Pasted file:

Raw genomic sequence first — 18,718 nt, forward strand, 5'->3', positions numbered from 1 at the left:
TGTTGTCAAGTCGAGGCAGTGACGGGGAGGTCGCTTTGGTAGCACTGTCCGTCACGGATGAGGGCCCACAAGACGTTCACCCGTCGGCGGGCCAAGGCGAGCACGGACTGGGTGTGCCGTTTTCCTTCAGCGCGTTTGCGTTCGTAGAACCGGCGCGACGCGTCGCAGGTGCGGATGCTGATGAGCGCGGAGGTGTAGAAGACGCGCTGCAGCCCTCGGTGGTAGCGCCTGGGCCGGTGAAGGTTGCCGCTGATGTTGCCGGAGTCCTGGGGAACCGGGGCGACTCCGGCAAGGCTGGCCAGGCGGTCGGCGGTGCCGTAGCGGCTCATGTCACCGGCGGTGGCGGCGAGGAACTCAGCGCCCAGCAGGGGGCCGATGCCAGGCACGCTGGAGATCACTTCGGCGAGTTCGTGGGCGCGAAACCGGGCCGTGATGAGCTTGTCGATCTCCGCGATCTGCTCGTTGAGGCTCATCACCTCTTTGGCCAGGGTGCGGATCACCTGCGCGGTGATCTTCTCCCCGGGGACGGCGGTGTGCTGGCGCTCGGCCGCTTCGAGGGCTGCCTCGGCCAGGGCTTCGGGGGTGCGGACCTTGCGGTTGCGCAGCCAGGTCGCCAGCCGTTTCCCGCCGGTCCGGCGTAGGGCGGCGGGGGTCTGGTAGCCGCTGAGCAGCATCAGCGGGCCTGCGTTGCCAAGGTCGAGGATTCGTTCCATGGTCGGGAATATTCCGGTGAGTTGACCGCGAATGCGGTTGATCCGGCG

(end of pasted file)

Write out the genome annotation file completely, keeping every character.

Raw genomic sequence first — 18,718 nt, forward strand, 5'->3', positions numbered from 1 at the left:
TGTTGTCAAGTCGAGGCAGTGACGGGGAGGTCGCTTTGGTAGCACTGTCCGTCACGGATGAGGGCCCACAAGACGTTCACCCGTCGGCGGGCCAAGGCGAGCACGGACTGGGTGTGCCGTTTTCCTTCAGCGCGTTTGCGTTCGTAGAACCGGCGCGACGCGTCGCAGGTGCGGATGCTGATGAGCGCGGAGGTGTAGAAGACGCGCTGCAGCCCTCGGTGGTAGCGCCTGGGCCGGTGAAGGTTGCCGCTGATGTTGCCGGAGTCCTGGGGAACCGGGGCGACTCCGGCAAGGCTGGCCAGGCGGTCGGCGGTGCCGTAGCGGCTCATGTCACCGGCGGTGGCGGCGAGGAACTCAGCGCCCAGCAGGGGGCCGATGCCAGGCACGCTGGAGATCACTTCGGCGAGTTCGTGGGCGCGAAACCGGGCCGTGATGAGCTTGTCGATCTCCGCGATCTGCTCGTTGAGGCTCATCACCTCTTTGGCCAGGGTGCGGATCACCTGCGCGGTGATCTTCTCCCCGGGGACGGCGGTGTGCTGGCGCTCGGCCGCTTCGAGGGCTGCCTCGGCCAGGGCTTCGGGGGTGCGGACCTTGCGGTTGCGCAGCCAGGTCGCCAGCCGTTTCCCGCCGGTCCGGCGTAGGGCGGCGGGGGTCTGGTAGCCGCTGAGCAGCATCAGCGGGCCTGCGTTGCCAAGGTCGAGGATTCGTTCCATGGTCGGGAATATTCCGGTGAGTTGACCGCGAATGCGGTTGATCCGGCG